Malva also credits as an influence those artists who have used typologies of language, such as Sophie Calle and, in particular, Bernd and Hilla Becher. “I realised I needed to join these two branches of knowledge, the study of identification and nomenclature with the investigations into classification and typology that these artists had made,” he says. The result is a series of work that continues to evolve, the artist classifying and reclassifying the world around him and highlighting the role of these small museum collections and the people who care for them. “There is a great need to preserve knowledge,” he says. “We need to seek alternate ways in order to address issues of ecology and conservation, and I feel that these photographs, at least in part, help to highlight that.” Since finishing the Natural History Museum series, Malva has been experimenting with new lenses and working in a dark room. New work investigates the way in which the terrestrial can represent the celestial – and that, after all, is Malva’s very argument. Beetles, spiders, whales, teeth, fingers, skulls and hearts, the list goes on – we are all made of the same earthly matter. All that we are is comprised of the eons of recycled biological matter that have gone before us, and the millennia of universal debris falling from space, stretching back as far as the beginning of time.
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About Daniel Malva
Daniel Malva was born in 1977 in Ribeirão Preto, Brazil. He has lived and worked in São Paulo since 2001. At the age of 13, Malva began drawing while working in an advertising studio. He spent the next eight years there, experimenting with various media. In 1998 he joined the Faculdade de Biologia, followed by work as a researcher for the Projeto Genoma for four years. In 2006, he received his Bachelor’s degree in photography from the National Service of Commerce Learning (Senac-SP). Since then, he has been in search of new photographic approaches: the effects and textures in his work are the result of his objective lens, built with the remains of other lenses and/or discarded material. In 2009, inspired by the collections of the 16th and 17th centuries, Malva presented the photo essay Natural History Museum. In 2012, he began studying Mechatronics, aiming at enhancing the construction of his photographic equipment. Recent solo exhibitions include Organometrismo, Rio de Janeiro Botanical Gardens, Brazil (2013), Natural History Museum, at the Ophicina and Mezanino Gallery, both in São Paulo (2010 and 2009 respectively), while group shows include and There and Back, IPF, Lisboa and Porto, Portugal (2012). For more information, visit www.danielmalva.com.br.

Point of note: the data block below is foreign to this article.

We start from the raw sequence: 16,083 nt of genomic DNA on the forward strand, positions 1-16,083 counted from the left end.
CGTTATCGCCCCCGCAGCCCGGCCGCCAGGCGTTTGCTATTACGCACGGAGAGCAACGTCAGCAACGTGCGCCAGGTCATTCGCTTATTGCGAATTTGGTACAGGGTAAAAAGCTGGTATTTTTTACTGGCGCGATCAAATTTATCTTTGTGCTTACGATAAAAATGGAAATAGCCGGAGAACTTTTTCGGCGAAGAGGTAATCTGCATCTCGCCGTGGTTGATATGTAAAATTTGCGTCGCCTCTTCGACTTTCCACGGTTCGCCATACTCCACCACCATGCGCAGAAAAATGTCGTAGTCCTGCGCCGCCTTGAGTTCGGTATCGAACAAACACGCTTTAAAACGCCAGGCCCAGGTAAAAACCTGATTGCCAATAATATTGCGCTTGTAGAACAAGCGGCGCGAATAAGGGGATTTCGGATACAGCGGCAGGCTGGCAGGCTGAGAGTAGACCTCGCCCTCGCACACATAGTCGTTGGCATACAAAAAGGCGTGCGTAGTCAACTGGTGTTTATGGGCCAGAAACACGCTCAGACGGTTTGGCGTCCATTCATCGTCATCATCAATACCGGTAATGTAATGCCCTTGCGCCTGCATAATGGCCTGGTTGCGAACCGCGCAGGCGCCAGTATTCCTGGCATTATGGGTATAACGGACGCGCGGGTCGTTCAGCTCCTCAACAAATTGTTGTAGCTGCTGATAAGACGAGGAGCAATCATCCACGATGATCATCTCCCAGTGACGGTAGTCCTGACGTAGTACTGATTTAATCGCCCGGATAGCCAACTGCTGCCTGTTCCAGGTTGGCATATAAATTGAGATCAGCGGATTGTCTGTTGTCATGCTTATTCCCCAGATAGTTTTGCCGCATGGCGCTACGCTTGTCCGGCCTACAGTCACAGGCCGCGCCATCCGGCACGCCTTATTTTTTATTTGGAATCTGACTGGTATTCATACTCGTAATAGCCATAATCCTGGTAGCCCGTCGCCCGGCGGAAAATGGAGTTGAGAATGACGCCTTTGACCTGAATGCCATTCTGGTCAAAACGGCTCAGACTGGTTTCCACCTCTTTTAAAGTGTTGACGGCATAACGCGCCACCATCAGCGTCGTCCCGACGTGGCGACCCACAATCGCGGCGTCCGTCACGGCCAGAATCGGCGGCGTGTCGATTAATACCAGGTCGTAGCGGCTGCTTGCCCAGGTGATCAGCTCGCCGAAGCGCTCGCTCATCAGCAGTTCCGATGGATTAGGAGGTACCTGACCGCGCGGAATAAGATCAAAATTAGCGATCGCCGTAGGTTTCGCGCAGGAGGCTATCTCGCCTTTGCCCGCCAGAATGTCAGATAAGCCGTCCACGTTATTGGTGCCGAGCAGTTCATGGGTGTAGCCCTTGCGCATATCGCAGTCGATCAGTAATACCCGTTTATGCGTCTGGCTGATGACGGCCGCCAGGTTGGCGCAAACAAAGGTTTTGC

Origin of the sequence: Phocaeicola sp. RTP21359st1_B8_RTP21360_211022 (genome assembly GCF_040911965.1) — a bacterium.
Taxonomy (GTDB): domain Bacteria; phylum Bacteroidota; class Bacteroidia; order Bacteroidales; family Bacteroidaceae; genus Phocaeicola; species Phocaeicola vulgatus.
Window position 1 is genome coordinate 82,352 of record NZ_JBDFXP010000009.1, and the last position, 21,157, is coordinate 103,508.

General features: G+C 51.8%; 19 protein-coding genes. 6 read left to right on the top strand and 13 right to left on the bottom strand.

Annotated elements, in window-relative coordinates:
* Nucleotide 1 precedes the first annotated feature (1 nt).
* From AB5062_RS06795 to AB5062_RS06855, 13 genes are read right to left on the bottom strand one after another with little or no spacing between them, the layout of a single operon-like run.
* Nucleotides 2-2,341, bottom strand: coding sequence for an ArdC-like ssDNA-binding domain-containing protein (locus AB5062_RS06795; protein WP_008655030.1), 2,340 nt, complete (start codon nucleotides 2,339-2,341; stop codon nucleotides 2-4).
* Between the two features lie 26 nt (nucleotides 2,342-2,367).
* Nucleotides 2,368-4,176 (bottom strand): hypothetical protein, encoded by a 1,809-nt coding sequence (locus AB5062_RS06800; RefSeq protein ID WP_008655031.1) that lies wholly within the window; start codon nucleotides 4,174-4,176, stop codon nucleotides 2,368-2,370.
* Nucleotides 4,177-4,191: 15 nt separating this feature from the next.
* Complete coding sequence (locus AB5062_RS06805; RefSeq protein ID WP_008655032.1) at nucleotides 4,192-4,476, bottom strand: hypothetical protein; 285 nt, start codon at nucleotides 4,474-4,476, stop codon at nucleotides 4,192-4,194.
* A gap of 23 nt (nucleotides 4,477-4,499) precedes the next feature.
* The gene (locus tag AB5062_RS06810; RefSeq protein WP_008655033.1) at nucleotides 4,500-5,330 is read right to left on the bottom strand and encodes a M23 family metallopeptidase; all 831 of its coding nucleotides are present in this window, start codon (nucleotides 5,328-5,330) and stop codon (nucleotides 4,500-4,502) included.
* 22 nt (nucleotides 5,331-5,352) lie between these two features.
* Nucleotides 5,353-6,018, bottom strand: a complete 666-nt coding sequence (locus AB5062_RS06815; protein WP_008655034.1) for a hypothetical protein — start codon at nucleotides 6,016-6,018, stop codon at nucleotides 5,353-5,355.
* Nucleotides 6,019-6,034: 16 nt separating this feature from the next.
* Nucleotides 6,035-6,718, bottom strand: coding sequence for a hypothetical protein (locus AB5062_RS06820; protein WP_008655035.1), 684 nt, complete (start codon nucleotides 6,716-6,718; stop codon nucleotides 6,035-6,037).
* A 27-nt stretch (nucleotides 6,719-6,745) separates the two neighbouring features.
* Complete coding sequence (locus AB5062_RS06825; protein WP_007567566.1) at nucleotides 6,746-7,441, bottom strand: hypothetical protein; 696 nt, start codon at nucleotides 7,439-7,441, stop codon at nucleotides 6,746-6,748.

About Kristin Hjellegjerde Gallery
Kristin Hjellegjerde opened her gallery in south west London in June 2012 following her move from New York. The gallery showcases cutting-edge contemporary art from emerging and established international artists, with the central concern to create an intimate space in which the artist can present a coherent body of work within a focused environment. Drawing on her own international background, Kristin Hjellegjerde seeks to discover and develop new talents by creating a platform through which they can be introduced to local and international audiences and also allow for artistic exchange. Kristin Hjellegjerde also acts as an art advisor for both emerging private and corporate collectors. For more information, visit www.artecogallery.com.
For further information and high-resolution images, please contact Kristin Hjellegjerde on email@example.com.